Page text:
The Festival of Dussehra in India
October 20, 2015
India as a diverse nation comprises many religions and their festivals too. Numerous of festivals from each region and religion is celebrated here with a distinctive significance and true spirit. Dussehra is one such religious Hindu festival celebrated in all over India. Dussehra is also known as Vijaya Dashami.
The word Dussehra has been derived from a Sanskrit word Dasha-hara meaning “remover of bad fate”, literally meaning ‘the tenth day’, as this festival is celebrated on the tenth day of Navaratri. Navaratri, yet another religious festival among Hindus, is held in the month of Ashwin-kartik. According to Hindu calendar, it’s the time during which fast are observed, ceremonies and rituals takes place followed by the feasts that are to be offered to the mother goddess in her honor and the tenth days is celebrated as Dussehra which showcases the victory of good over evil symbolizing the triumph lord Rama over Ravana and also the triumph of goddess Durga over Mahishasur- the demon. The festive moods and celebrations start from the very first day of Navaratri and festival concludes itself with a grand celebration on the day of Dussehra- the tenth day of the festival.
The whole of the country takes part in this celebration having a lot of enthusiasm and excitement with the same duration. The festival also marks the end of summer and the beginning of winters as it is celebrated at the juncture of these two seasons. During this ten day festival in north India, large numbers of fairs are being organized which can be seen at each state and every district. Different exciting events takes place here like acrobatics, magic shows, fascinating games, with thrilling swings, delicious mouth watering food stalls, dance performances and much more. Huge processions and parades are also being brought out in various parts of the country depicting lord ram with Sita and various other characters. The nine days Ram Lila – the epic of Ramayana, has been enacted in this program and the tenth day on the Dussehra the huge effigies of Ravana, his son Meghnadh and his brother Kumbhakarna are being burned with a lot of crackers and celebrations denoting the victory of good over evil. The burning of these effigies provides us a moral and asks to burn the evil within ourselves and live a life by following the path of truth and do good deeds keeping in mind that Ravana a legendry sage despite being so mighty and having great majesty had a dreadful end because of its evil ways.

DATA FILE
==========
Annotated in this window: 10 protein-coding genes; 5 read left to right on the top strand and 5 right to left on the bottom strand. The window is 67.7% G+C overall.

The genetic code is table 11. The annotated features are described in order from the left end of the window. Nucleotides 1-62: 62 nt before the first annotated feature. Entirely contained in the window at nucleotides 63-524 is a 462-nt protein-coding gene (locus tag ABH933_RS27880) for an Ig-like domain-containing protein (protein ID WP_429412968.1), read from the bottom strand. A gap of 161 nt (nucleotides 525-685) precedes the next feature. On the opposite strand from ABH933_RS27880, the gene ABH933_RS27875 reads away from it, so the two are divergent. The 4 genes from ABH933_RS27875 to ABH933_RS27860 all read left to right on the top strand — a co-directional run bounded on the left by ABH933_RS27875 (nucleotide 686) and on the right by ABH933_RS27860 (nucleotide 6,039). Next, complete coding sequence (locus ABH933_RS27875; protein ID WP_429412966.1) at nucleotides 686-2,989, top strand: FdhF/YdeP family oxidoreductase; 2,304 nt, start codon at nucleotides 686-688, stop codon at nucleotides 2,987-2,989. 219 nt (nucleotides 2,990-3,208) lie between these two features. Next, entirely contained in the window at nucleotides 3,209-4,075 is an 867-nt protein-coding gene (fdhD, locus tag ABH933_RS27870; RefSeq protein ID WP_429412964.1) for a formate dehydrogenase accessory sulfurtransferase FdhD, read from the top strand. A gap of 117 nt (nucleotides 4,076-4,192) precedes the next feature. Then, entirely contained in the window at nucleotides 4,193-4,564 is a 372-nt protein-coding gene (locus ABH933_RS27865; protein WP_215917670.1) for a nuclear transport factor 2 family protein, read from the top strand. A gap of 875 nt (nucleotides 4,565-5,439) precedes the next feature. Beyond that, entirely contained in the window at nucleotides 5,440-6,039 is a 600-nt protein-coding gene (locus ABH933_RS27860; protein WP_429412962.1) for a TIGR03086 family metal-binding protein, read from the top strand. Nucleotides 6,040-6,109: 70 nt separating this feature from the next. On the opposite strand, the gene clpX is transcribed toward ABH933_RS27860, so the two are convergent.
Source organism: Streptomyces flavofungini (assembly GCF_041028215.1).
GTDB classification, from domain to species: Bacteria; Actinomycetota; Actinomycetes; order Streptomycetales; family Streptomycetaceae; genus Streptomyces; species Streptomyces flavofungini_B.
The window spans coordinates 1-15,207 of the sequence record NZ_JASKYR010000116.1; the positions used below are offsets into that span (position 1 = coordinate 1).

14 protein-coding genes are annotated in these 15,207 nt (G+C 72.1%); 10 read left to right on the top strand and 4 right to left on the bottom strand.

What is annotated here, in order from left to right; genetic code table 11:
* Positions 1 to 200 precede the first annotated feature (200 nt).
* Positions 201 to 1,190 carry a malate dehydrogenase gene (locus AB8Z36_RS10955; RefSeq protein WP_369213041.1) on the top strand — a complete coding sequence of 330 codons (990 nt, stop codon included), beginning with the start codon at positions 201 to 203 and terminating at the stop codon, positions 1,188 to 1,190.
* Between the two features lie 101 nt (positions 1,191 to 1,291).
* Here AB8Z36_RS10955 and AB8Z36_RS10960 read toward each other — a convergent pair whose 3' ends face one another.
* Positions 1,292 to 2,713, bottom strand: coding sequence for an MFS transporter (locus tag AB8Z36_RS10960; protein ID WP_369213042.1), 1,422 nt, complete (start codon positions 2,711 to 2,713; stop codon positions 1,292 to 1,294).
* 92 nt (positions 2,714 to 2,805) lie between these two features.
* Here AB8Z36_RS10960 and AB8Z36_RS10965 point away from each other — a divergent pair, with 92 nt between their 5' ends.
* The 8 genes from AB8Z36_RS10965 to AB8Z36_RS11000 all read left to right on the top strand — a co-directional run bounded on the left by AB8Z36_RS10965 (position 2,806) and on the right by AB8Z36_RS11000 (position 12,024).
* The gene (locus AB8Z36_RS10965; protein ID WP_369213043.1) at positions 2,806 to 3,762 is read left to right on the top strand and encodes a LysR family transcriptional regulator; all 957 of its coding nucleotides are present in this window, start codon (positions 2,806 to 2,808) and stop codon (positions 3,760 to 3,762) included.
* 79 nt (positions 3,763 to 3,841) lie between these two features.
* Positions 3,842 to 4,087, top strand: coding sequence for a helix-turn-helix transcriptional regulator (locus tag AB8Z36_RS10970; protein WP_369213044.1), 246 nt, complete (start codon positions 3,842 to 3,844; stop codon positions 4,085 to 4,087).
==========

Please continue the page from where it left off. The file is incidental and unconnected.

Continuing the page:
Vijaya dashami is believed to be a holy and auspicious day especially in Mysore and other regions in India. Mysore Dussehra is a prominent festival during which the symbol of ‘Shakti’ – the mother goddess is being worshipped, in Mysore with great processions, which is said to preserve and protect the house and the family. According to Hindu mythology, worshipping the mother goddess on these auspicious nine days helps the person and the family attains immense physical, mental and spiritual power in itself that blesses them with prosperity, wealth and success in life without any suffering. The festival is celebrated with great pomp and glory in the entire country including south India as well as north India.